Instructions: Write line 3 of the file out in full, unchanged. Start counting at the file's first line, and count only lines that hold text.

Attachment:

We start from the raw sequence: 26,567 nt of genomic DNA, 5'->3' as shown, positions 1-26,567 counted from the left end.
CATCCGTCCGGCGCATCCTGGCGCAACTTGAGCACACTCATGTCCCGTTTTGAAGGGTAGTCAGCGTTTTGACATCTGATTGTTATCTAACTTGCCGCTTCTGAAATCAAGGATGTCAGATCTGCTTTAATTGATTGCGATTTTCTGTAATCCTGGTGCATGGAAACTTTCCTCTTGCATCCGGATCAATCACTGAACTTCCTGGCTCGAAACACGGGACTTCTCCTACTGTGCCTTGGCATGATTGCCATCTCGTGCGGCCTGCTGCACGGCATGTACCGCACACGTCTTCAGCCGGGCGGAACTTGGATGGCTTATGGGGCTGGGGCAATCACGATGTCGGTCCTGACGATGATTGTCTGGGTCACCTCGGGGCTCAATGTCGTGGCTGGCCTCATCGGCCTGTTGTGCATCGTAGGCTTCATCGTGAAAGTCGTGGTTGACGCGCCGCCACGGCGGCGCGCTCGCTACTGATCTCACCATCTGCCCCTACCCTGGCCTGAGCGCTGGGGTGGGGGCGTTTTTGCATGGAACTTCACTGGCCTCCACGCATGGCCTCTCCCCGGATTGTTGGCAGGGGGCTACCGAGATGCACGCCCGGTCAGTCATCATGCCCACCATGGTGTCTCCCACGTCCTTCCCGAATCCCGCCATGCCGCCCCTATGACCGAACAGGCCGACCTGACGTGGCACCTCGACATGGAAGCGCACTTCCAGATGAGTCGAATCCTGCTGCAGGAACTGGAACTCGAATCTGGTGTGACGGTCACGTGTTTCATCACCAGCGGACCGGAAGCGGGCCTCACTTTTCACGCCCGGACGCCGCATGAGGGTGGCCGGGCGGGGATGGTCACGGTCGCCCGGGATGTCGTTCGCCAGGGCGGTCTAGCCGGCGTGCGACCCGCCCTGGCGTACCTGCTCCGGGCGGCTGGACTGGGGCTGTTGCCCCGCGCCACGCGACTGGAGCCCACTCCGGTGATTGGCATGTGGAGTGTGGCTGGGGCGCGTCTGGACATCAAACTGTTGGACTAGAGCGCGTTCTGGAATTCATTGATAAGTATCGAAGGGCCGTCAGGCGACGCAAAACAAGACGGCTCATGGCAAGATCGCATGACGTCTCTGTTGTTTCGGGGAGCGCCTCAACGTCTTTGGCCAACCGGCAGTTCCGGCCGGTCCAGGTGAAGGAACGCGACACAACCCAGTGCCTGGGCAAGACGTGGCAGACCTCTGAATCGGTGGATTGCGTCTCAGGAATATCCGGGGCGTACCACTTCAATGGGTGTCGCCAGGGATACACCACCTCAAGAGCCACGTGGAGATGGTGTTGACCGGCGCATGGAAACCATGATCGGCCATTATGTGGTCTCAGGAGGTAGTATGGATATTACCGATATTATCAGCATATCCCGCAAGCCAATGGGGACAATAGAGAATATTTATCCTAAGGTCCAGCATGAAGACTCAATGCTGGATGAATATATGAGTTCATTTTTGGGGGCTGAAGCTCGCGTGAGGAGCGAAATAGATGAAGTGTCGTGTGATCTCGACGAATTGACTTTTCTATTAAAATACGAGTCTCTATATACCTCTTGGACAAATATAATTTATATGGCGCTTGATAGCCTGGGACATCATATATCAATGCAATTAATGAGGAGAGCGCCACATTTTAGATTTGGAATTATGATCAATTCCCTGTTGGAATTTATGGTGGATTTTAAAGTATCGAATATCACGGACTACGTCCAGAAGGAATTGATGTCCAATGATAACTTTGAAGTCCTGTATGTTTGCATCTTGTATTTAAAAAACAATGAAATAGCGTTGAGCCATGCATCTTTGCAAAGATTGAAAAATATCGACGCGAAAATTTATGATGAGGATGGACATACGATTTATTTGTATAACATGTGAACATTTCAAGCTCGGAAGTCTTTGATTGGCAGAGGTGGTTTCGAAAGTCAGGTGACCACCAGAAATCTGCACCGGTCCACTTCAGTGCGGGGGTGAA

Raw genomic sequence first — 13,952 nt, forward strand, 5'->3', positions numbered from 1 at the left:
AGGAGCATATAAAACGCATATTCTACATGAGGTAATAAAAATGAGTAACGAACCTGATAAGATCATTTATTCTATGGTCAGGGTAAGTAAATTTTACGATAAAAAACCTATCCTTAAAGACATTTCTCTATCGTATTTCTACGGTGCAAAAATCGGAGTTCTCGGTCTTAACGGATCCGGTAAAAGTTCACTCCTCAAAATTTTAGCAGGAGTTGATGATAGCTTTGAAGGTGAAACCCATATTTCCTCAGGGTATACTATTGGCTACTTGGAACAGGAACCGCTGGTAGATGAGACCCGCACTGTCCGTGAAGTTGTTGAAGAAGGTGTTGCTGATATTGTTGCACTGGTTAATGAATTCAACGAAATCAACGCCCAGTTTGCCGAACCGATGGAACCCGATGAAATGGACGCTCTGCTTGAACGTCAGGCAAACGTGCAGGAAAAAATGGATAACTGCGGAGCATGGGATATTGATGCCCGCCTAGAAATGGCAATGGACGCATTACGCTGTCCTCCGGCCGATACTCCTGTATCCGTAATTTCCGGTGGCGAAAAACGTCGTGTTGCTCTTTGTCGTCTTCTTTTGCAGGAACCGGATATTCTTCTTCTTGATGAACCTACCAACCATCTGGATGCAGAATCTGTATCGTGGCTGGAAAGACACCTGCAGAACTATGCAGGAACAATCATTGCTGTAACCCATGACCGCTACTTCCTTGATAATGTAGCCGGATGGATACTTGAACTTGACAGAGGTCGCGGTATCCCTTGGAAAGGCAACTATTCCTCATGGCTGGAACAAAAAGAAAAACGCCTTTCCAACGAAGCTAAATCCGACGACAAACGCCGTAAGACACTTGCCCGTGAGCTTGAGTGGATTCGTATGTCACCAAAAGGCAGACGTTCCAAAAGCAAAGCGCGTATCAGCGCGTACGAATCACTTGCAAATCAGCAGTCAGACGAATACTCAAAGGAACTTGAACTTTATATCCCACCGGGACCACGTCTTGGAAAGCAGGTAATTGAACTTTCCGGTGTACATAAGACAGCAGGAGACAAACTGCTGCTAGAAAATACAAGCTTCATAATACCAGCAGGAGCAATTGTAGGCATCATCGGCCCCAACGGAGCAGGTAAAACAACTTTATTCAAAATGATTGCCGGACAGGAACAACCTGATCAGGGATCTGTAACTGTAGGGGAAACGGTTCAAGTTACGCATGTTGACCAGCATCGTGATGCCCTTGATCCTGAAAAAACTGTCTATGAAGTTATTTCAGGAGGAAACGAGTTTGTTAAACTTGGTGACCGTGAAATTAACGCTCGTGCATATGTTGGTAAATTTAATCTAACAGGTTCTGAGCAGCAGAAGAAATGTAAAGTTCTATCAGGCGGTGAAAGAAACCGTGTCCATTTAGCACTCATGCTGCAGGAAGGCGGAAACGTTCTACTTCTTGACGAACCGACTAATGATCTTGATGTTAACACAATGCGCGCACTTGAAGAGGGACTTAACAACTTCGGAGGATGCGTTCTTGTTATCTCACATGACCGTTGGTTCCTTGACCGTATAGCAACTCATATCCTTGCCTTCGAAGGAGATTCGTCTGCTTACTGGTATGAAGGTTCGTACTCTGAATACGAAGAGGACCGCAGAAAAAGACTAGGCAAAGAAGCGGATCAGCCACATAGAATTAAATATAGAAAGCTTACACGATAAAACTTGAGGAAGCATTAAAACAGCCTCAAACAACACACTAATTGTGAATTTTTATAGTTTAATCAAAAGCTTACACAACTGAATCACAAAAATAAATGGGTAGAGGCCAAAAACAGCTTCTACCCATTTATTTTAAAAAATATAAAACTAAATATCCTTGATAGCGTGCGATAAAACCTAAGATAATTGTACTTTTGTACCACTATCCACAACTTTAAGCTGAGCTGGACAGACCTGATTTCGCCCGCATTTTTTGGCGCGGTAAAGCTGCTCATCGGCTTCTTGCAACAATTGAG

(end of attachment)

Raw genomic sequence first — 13,952 nt, forward strand, 5'->3', positions numbered from 1 at the left: